Media School faculty, students, staff help produce new research TV show
Sherry Knighton-Schwandt remembers watching Pro and Con with then-IU President Myles Brand in the late 1990s. The show brought together faculty members and outside guests to discuss current topics.
As executive director for research and development at the Office of the Vice Provost for Research, Knighton-Schwandt knew she wanted to do something similar. She decided to partner with The Media School and WTIU to create IU Matters, a pilot series that will highlight the work of IU researchers.
“We thought, ‘How can we make topics approachable to the public? How can we show how they impact society?’” Knighton-Schwandt said.
The series will be filmed in The Media School’s Beckley Studio. The first episode will air at 9:30 p.m. Thursday, 6 p.m. Saturday and 3:30 p.m. Sunday on 30.2 TIU World.
“I’m hoping those who watch can learn of the advances in specific fields of research at IU,” said Bruce Kopp, former WTHR news anchor and the show’s producer. “The research is leading to solutions that will improve the lives of those in Indiana and beyond.”
Anne Ryder, Media School senior lecturer and former WTHR news anchor, will host the show and will work with WTIU and Media School students, faculty and staff to tape each show throughout the year. The first was filmed Sept. 25.
Four parts will be filmed and air this academic year, but Knighton-Schwandt said she hopes it will continue after this year. She’d like to get funding to have a full 13-episode series that will lead up to IU’s bicentennial in 2020.
The format of the show will be a panel of four faculty from any IU campus.
“Our faculty just do great work,” Knighton-Schwandt said. “Having a conversation like this is very important. The show will be very informal, but at times we’ll have a debate.”
The first show will focus on concussion research. Tom McAllister, School of Medicine professor; Nicholas Port, School of Optometry associate professor; and Keisuke Kawata, School of Public Health assistant professor, joined the show as the first guest researchers.
Knighton-Schwandt said her team wants the show to focus on timely issues. Since fall is football season, concussion research seemed like a perfect first episode.
Kopp said the producers assembled a panel that has been working for years on diagnosing concussions among athletes. The guests are working to develop innovative techniques to better detect possible concussions.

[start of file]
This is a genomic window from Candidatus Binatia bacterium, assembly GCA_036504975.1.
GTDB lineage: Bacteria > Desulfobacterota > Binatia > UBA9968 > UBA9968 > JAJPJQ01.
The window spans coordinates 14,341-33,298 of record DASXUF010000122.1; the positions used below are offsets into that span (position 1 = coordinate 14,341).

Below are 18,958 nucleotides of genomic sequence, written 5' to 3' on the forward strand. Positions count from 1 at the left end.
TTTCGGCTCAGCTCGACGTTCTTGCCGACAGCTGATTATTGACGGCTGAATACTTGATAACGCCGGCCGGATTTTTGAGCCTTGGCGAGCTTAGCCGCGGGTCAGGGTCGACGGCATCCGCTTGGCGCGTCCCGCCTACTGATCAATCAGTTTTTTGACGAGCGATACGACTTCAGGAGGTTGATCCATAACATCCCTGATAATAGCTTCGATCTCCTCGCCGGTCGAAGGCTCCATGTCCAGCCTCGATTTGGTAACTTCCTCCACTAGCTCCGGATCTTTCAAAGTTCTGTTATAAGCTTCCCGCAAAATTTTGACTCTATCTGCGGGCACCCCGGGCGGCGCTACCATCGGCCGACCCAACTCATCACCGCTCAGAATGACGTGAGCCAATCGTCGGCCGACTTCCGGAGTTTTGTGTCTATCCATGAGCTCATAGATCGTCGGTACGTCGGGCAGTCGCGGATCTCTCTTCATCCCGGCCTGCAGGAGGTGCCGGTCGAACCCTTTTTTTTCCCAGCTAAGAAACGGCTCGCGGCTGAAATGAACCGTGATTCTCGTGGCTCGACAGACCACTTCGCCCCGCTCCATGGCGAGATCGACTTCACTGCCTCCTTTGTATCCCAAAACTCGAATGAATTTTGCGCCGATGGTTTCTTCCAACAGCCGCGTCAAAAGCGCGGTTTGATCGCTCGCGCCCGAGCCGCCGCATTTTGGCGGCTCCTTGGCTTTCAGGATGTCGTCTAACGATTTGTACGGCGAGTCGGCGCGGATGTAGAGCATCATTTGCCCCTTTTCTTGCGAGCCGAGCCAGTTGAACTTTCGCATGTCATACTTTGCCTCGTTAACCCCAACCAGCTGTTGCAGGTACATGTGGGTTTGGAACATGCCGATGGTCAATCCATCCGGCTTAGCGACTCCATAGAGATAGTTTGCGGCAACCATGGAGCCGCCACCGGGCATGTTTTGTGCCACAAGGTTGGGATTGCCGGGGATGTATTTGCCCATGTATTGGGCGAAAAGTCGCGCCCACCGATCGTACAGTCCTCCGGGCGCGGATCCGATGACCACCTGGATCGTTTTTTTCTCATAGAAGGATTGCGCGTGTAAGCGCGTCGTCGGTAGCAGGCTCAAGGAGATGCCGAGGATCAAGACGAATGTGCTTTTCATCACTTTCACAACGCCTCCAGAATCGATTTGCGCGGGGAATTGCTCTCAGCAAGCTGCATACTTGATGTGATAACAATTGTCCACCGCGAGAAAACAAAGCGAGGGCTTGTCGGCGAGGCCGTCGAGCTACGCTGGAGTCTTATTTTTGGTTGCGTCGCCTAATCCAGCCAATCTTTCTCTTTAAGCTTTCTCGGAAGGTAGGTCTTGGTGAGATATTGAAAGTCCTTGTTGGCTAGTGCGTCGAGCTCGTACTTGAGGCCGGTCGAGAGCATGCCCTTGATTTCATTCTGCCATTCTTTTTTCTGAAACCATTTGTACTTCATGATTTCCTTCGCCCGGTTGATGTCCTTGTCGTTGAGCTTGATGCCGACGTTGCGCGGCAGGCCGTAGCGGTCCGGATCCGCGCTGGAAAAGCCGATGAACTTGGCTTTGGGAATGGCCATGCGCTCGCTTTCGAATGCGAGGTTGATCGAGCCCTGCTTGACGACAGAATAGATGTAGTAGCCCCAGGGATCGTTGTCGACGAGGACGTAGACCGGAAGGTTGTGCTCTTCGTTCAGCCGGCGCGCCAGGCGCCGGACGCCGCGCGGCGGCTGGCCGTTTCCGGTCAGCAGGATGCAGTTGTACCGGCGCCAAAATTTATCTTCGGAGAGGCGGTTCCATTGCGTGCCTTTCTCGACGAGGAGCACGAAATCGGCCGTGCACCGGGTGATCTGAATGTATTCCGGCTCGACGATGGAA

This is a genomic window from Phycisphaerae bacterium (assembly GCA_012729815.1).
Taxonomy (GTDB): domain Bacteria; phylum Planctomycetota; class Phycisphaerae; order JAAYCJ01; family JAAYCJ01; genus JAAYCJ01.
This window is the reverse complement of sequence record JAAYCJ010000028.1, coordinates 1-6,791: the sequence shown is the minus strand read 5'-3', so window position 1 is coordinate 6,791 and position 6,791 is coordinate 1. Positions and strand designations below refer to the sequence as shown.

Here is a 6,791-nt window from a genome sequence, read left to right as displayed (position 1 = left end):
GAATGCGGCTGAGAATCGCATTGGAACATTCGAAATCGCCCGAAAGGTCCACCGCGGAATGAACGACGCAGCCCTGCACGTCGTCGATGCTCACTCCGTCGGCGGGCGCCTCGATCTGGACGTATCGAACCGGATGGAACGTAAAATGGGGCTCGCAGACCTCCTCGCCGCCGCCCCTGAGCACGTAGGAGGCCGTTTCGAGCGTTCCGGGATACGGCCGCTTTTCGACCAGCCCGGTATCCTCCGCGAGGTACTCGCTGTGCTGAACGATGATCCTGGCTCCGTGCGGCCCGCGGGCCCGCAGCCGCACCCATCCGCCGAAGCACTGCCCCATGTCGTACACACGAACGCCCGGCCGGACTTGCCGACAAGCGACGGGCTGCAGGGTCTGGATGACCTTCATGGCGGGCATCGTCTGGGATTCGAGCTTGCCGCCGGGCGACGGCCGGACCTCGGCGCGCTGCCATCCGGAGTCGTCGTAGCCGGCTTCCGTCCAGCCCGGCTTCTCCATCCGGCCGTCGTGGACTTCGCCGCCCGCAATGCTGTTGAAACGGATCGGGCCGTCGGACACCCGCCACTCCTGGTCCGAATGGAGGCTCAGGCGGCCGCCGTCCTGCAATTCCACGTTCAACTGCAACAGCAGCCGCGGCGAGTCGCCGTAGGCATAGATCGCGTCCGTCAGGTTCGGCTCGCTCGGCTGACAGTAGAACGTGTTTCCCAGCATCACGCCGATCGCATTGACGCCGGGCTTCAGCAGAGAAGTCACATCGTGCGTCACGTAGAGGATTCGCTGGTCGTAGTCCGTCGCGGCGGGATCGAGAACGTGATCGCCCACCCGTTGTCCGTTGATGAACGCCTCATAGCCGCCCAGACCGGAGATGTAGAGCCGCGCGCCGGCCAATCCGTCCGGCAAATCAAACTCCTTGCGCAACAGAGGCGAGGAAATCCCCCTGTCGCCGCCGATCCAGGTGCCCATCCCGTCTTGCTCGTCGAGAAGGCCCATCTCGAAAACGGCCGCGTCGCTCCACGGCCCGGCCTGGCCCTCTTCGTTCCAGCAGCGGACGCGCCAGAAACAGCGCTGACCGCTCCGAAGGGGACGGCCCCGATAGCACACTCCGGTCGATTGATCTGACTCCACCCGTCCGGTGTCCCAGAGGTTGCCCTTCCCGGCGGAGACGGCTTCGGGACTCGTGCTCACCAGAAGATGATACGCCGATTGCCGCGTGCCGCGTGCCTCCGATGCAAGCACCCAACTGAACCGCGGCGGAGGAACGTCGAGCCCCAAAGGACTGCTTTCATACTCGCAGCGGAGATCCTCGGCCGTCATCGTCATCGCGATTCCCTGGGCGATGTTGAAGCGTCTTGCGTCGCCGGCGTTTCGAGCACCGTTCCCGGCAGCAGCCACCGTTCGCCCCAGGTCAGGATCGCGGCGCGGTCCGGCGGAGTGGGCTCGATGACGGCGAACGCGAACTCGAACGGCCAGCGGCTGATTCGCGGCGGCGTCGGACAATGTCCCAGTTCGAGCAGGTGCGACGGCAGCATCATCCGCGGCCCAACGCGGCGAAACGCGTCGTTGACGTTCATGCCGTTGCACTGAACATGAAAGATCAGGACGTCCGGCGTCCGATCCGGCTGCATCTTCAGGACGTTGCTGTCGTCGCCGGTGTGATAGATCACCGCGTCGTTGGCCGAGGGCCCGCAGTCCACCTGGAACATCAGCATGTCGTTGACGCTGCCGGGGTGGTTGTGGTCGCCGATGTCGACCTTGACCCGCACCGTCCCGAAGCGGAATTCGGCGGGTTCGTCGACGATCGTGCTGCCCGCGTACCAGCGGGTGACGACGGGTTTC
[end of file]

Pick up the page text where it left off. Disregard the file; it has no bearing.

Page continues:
The successful outcomes of their work could lead to safer conditions for athletes, Kopp said.
“I hope they will be able to share their knowledge on the subject and help the countless number of athletes and parents who have serious concerns about the effects of concussion and show how there is comprehensive research underway to better deal with the risks and consequences of concussion,” Kopp said.
Kopp said when Ryder asked him to help, he was eager to get involved.
“It’s an opportunity to work with some of the outstanding leaders in the field of research at Indiana University and transfer some of the skills I’ve learned over the years to spotlight their innovative accomplishments,” Kopp said.
Jay Kincaid, Media School director of facilities and technology, manages facilities for the show. He will also direct the show.
“Any time I can sit in and have the opportunity to work with talented people is really fun,” Kincaid said.
Kincaid said people from all across The Media School will be involved, from faculty to students. Ryder’s students will work on the visuals, the packages and shooting B-roll.
Kincaid said the opportunity to get involved in a production with a real outlet and produce a show that will get published on a real channel is good experience for students and improves their resumes.
“It gives students that extra little something,” Kincaid said. “It gives students a little more notoriety.”
When the show airs, Knighton-Schwandt said OVPR will promote the show on its social media sites in order to broaden the audience that will see it.
“Our hope is just to start a healthy dialogue about the work we do,” Knighton-Schwandt said. “We want to be available to the public if they want to learn more.”